Local officials react after Trump declares opioids a public health emergency

This Tuesday, Aug. 15, 2017 photo shows an arrangement of pills of the opioid oxycodone-acetaminophen in New York. (AP Photo/Patrick Sison)

ALBUQUERQUE, N.M. (KRQE) – New Mexico’s Attorney General responded to the president’s address Thursday on CNBC’s “Closing Bell.”

“I’m pleased the president has joined the fight but I’m also pessimistic until I see real action at the federal level,” AG Hector Balderas said. “I have certain counties today who have addicted babies at 10 times the national level.”

New Mexico Senator Tom Udall and Congressman Ben Ray Lujan also responded to President Trump’s declaration.

They both released statements expressing disappointment that the president did not declare a “national emergency” or provide any significant new funding.

Sen. Tom Udall issued the following statement:

“Every day in New Mexico and across the country, 100 people will die in the opioid epidemic. New Mexico families already know this is an emergency – they need resources and results. While I welcome any action to combat this crisis, this declaration falls far short of what President Trump’s own commission called for and what he himself repeatedly promised to families that have faced untold pain and suffering at the hands of the opioid epidemic.

“Experts have plainly said over and over again that states and local communities can win the battle against addiction, but only if we invest real resources and action — not just lip service. We must ensure that anyone who wants treatment can get it, and that means funding the prevention, treatment and enforcement programs that work. But it also takes a strong economy and access to quality health care, including behavioral health services, to stop the cycle of addiction. President Trump and Republicans’ efforts to sabotage the Affordable Care Act, decimate Medicaid, and reject new funding for the opioid crisis just take us backward. As a member of the Appropriations Committee, I’ll keep fighting for the comprehensive addiction and enforcement resources we need to fight the opioid emergency, as well as health care for all, quality education and jobs to lift up all of our communities.”

“Americans need bold action on this epidemic. If the Trump administration is serious about saving lives, they need to actively seek and support major new funding for this national emergency in congressional appropriations before the end of the year.”

Rep. Ben Ray Lujan issued the following statement:

“Today’s emergency declaration by the President may bring more awareness to the issue, but it does not solve the problem nor fully address the challenges faced by millions of Americans impacted by the opioid crisis. This declaration provides no new funding and no new treatment or prevention strategies.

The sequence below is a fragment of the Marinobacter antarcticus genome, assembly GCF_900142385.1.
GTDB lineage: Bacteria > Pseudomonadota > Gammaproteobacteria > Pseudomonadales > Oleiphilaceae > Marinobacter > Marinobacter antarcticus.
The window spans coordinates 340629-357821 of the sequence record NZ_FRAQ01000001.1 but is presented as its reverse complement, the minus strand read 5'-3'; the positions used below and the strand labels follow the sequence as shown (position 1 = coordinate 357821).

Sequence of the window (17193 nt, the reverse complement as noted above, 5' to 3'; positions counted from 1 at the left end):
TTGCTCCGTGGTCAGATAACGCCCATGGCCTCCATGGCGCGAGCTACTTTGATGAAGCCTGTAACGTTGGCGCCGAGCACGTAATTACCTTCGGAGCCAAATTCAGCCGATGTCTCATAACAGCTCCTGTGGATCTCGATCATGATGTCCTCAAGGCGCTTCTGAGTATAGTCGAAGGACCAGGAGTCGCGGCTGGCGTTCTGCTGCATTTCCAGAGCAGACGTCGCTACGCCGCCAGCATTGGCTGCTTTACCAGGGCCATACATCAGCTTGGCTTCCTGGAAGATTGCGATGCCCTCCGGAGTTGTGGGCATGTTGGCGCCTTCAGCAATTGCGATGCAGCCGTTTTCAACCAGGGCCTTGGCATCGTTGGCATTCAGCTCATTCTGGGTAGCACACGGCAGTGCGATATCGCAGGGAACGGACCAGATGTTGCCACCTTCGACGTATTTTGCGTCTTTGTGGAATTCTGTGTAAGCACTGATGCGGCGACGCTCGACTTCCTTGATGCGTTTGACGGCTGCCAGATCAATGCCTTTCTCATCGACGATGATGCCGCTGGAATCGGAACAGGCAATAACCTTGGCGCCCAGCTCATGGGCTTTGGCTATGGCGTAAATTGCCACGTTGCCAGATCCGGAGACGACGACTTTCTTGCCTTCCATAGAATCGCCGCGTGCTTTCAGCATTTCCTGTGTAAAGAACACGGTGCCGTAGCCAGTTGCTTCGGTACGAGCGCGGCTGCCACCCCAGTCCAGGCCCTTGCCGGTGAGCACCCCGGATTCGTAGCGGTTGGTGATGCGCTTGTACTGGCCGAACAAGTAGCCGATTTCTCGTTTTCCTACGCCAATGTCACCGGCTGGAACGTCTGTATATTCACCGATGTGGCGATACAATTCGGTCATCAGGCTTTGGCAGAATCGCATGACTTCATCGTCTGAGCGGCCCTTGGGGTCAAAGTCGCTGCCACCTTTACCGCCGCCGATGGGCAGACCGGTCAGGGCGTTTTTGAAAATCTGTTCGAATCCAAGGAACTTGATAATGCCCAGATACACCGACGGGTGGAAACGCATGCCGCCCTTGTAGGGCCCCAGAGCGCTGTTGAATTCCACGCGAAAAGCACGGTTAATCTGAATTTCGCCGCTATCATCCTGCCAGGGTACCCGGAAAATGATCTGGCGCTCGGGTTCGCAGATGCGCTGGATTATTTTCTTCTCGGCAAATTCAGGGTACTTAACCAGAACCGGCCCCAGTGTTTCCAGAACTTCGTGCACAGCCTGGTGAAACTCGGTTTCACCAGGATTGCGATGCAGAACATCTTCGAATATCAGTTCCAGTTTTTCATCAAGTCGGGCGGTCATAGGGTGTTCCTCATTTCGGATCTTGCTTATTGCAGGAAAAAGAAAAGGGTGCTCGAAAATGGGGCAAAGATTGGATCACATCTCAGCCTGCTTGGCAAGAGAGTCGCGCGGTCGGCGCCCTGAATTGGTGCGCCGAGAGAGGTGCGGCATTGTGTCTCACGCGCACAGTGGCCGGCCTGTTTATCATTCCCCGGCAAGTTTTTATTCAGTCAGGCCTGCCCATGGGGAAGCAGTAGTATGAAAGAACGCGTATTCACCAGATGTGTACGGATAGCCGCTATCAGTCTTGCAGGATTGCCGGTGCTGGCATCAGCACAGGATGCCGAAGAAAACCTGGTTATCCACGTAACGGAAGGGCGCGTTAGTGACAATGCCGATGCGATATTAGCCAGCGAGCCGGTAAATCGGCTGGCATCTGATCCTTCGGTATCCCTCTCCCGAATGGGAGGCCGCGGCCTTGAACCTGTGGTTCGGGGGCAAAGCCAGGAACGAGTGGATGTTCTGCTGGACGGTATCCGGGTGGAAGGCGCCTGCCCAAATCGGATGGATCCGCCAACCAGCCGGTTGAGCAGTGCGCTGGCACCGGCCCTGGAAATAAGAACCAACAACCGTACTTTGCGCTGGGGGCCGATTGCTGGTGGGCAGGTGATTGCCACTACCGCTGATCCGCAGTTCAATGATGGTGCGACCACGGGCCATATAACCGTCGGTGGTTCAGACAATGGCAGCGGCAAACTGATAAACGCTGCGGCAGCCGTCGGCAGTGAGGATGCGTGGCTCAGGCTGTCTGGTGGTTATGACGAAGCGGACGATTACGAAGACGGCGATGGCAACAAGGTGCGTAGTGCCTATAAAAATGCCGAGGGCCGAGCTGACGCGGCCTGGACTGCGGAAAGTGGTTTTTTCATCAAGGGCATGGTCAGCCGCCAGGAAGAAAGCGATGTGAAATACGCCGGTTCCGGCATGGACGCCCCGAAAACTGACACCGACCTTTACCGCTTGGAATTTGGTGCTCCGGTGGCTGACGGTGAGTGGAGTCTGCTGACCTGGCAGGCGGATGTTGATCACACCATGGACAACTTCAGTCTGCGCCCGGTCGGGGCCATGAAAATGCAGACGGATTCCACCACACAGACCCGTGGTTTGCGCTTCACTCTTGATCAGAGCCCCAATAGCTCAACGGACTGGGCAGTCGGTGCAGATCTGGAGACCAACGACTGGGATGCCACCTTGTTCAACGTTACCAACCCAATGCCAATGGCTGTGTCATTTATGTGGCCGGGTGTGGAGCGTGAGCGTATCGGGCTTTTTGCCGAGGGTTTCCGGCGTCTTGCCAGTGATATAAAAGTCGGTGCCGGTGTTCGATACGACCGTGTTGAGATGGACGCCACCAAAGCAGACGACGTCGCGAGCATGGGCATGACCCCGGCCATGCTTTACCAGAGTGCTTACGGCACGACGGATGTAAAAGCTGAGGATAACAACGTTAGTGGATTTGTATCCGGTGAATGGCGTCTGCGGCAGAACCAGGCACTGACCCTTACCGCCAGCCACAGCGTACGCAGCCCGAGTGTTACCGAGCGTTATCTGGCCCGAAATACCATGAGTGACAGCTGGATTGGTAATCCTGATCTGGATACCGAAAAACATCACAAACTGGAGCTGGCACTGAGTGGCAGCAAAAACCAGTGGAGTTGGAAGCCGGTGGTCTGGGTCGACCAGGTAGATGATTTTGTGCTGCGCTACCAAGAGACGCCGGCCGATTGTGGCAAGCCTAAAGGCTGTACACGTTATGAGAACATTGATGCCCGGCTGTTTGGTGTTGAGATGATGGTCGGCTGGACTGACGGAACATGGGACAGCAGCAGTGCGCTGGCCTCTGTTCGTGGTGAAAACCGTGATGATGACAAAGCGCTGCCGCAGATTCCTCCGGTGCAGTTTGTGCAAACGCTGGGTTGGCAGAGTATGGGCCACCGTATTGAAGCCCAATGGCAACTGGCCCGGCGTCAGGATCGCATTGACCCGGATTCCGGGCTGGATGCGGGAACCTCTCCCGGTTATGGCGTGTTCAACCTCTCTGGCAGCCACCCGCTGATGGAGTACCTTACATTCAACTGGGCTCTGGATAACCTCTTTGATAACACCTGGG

If the President were truly serious about making a difference in this fight, he would not be pushing a budget that cuts nearly a trillion dollars from Medicaid or slashing the budgets of the Centers for Disease Control (CDC), the National Institutes for Health (NIH) and other health services that are essential in helping people fight and treat addiction.”

Sen. Martin Heinrich issued the following statement:

“The opioid and heroin addiction epidemic is a national crisis that has been deeply felt by New Mexicans. Too many families have lost loved ones and many more are struggling to find treatment and recovery resources for a father, mother, son, daughter, or for themselves.

“This half measure falls far short of President Trump’s own opioid commission’s recommendations to provide the necessary funds to combat this devastating health crisis. If President Trump is truly taking the opioid epidemic seriously, then he and Republicans in Congress should stop repeatedly trying to upend the nation’s health care system and slash Medicaid funding, which pays for 30 percent of opioid medication-assisted treatment in New Mexico.

“We know that evidence based treatment works, but we have to devote real resources to pay for it. Empty promises will not give our communities and families struggling with opioid addiction the opportunity to receive comprehensive treatment and rehabilitation so they can turn their lives around and help their communities heal in the process.”

Rep. Michelle Lujan-Grisham issued the following statement:

“Today’s emergency declaration by the President may bring more awareness to the issue, but it does not solve the problem nor fully address the challenges faced by millions of Americans impacted by the opioid crisis. This declaration provides no new funding and no new treatment or prevention strategies.

If the President were truly serious about making a difference in this fight, he would not be pushing a budget that cuts nearly a trillion dollars from Medicaid or slashing the budgets of the Centers for Disease Control (CDC), the National Institutes for Health (NIH) and other health services that are essential in helping people fight and treat addiction.”

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